Noongars could not loiter in towns. They had to be there on particular business and were required to have a pass for work and entering a town. In Perth, there was a six o’clock curfew which made it illegal for Aboriginal people to be in town.
The reach of the Act extended to segregation in the area of education. ‘There was little interest in educating Noongar children’.[v] The Department of Education opposed the enrolment of Aboriginal children in state schools.[vi]
Despite this, several Noongar resisted the imposed regime. Edward and William Harris were part of a delegation [vii] who fought the effects of the 1905 Act and advocated for Aboriginal people to be given basic civil rights like other Australians. This included the right to education in state schools (not just token education).
Subsequent legislation of 1936 and 1944 caught more Aboriginal people within its control and maintained the requirement for certificates of citizenship.[viii] The Native Administration Act, 1936 created a classification of ‘quadroon’, where those legally defined as having one quarter blood came under the Act. However, they were not subject to the legislation if they were under 21 years and ‘did not associate and live in the manner of natives’. That said, a ‘non-native’ could be classified as ‘native’ by a magistrate.[ix]
A certificate of citizenship had to be obtained in order to get work. Noongar people were subsequently forced to renounce their identity to become an Australian citizen. You could not be a Noongar person and an Australian citizen at the same time. It meant that some members in families were classed as citizens and had the same rights as European citizens, whilst others did not. This created tensions within Noongar families.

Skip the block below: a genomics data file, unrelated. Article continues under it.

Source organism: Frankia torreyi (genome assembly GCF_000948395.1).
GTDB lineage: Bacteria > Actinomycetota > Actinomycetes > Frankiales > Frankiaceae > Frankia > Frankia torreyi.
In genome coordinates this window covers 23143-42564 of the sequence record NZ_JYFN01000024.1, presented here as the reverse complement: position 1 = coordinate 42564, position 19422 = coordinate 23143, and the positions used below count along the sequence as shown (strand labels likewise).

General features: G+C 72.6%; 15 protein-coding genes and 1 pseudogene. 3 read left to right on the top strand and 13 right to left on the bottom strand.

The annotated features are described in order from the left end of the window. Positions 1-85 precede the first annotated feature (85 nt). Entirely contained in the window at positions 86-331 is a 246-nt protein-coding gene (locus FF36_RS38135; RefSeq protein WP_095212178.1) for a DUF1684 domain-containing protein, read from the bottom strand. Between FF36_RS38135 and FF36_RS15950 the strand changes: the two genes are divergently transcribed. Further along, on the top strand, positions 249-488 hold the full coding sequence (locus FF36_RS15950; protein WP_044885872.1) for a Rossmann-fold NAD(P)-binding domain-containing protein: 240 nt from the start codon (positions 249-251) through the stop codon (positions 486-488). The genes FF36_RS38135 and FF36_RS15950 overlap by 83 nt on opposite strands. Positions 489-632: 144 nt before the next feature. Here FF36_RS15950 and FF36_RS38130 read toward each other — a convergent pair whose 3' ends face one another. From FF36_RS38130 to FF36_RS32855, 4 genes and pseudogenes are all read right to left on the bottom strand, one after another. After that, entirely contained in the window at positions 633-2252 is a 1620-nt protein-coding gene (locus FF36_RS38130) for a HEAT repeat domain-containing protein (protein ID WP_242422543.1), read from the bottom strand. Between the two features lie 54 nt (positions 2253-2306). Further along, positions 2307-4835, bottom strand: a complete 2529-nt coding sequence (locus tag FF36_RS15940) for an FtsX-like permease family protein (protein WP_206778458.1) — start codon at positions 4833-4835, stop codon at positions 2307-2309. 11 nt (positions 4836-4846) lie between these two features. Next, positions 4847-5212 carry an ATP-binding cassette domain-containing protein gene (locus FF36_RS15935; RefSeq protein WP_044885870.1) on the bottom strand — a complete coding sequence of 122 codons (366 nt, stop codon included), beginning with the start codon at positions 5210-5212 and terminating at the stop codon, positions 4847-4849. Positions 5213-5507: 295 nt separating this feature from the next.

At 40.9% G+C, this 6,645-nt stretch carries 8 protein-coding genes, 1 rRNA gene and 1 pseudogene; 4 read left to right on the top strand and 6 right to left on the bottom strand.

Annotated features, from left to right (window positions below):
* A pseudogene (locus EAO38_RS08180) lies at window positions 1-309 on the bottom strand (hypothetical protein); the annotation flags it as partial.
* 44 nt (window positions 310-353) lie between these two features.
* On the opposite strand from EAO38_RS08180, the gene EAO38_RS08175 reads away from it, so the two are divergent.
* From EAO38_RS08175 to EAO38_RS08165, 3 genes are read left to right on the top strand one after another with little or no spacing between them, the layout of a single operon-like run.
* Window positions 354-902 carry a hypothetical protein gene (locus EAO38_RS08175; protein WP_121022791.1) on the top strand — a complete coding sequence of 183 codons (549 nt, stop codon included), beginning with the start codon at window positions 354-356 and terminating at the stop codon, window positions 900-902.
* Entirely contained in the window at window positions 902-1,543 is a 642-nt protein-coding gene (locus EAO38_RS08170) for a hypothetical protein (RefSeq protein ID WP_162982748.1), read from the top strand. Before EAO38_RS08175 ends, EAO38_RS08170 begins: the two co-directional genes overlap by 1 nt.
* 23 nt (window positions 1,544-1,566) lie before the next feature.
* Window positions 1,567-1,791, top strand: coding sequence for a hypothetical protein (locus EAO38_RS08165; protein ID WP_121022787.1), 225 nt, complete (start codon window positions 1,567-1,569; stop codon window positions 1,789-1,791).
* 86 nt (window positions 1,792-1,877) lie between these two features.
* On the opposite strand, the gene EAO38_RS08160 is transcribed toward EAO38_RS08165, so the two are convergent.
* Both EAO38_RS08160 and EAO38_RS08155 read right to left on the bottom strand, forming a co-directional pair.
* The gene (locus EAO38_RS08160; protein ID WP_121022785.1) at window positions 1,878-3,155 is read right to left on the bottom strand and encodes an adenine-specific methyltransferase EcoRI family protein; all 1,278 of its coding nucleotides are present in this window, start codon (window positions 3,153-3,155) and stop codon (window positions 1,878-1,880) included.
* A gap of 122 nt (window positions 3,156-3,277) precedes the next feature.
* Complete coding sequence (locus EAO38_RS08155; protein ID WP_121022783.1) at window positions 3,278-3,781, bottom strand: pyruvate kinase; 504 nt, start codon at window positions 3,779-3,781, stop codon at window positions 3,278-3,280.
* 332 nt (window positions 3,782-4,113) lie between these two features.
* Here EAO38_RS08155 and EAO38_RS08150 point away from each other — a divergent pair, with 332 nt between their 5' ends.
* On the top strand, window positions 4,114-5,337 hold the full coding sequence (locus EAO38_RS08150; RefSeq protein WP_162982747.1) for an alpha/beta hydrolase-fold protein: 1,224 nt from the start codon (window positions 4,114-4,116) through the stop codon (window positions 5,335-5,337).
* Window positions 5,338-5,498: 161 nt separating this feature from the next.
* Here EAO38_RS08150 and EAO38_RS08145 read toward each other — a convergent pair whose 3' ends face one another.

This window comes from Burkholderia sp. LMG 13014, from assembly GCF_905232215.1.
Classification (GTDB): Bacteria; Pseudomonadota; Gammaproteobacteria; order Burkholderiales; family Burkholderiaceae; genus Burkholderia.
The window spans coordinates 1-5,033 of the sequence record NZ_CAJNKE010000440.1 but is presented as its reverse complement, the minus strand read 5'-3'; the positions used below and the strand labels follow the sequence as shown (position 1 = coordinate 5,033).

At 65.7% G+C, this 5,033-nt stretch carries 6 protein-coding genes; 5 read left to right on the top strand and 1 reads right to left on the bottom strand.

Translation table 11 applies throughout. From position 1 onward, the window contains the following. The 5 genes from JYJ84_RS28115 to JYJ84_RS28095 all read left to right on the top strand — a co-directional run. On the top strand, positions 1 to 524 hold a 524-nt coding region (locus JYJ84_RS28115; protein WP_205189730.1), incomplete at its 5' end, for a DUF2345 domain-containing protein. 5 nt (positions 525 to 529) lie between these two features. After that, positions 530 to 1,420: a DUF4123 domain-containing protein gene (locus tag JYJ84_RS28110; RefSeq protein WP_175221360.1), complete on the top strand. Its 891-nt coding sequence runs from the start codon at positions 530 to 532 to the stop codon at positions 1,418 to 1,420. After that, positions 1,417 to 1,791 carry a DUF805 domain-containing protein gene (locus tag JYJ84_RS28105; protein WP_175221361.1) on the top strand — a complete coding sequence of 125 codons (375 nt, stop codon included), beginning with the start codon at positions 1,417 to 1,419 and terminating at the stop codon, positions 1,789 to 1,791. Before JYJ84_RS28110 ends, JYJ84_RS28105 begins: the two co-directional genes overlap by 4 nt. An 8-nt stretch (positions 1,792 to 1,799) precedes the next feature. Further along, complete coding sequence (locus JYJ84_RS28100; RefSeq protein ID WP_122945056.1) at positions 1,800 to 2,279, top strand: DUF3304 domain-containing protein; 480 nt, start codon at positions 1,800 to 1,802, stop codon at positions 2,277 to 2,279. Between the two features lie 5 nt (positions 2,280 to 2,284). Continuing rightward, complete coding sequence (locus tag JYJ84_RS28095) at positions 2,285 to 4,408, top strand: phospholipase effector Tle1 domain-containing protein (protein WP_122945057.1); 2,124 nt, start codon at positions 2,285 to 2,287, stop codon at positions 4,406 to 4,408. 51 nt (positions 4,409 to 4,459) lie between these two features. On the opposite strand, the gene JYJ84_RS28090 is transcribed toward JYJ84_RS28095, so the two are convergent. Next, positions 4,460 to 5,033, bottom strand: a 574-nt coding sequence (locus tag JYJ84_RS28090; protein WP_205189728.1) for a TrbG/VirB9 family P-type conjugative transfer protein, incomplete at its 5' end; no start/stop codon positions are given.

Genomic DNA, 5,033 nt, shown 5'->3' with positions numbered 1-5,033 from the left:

In 1947, the Coolbaroo League (Noongar word: Kulbardi) was established. As well as being a club for social events and dancing for both Indigenous people and Europeans, it also fought to remove the prohibition area in Perth. The prohibited area was eventually removed in 1954.[x]
A lasting effect of the 1905 legislation was that Noongar people continued to be wary of police and avoided contact with them.
While the impact of the Act was to deny Noongars our rights to practice our language and culture at work, school and other places, Noongar people continued to struggle for our rights. This included a quality western education, whilst retaining our Noongar language, culture and knowledge for present and future generations. Something which today is still regarded as important for the future of Noongar families and communities.
The fact that children aged 16 years (or from 1936, 21 years) came under the control of the Chief Protector meant that they could be removed from their families and placed in institutions or adopted out. (See Stolen Generations)
[i] Proclaimed in April, 1906
[ii] J Host with C Owen, It’s still in my heart, This is my country: The Single Noongar Claim History, UWAP, Nedlands, 2009
[iii] In 1936 this was 21 years.
[iv] Australian Electoral Commission website (Cth) http://www.aec.gov.au/Voting/indigenous_vote/indigenous.htm (accessed 10 November 2010)
[v] A Haebich, For their own Good, UWA Press, Nedlands, 1988, p.82
[vi] A Haebich, For their own Good, UWA Press, Nedlands, 1988, p.260
[vii] William Harris, Australian Dictionary of Biography, http://abdonline.anu.edu.au/biogs/A090213b.htm(accessed 30 October 2010); S Delmege, A Trans-Generational Effect of the Aborigines Act 1905 (WA): The Making of the Fringedwellers in the South West of Western Australia, E Law- Murdoch University Electronic Journal of Law, Vol 12 No 1 and 2. http://www.murdoch.edu.au/elaw/Issues/v12n1_2/Delmege12_1.html (accessed 3 October 2010)
[viii] Native Administration Act 1936(W.A) and Native (Citizenship Rights) Act, 1944 (W.A.)
[ix] Chris Owen, Paper on 1905 and 1936 Acts.
[x] Jo Darbyshire, The Coolbaroo Club 1947-1960 An Exhibition exploring the contemporary history of Aboriginal people in the city of Perth and celebrating the role of the Coolbaroo League in this decade of change after the Second World War. 2010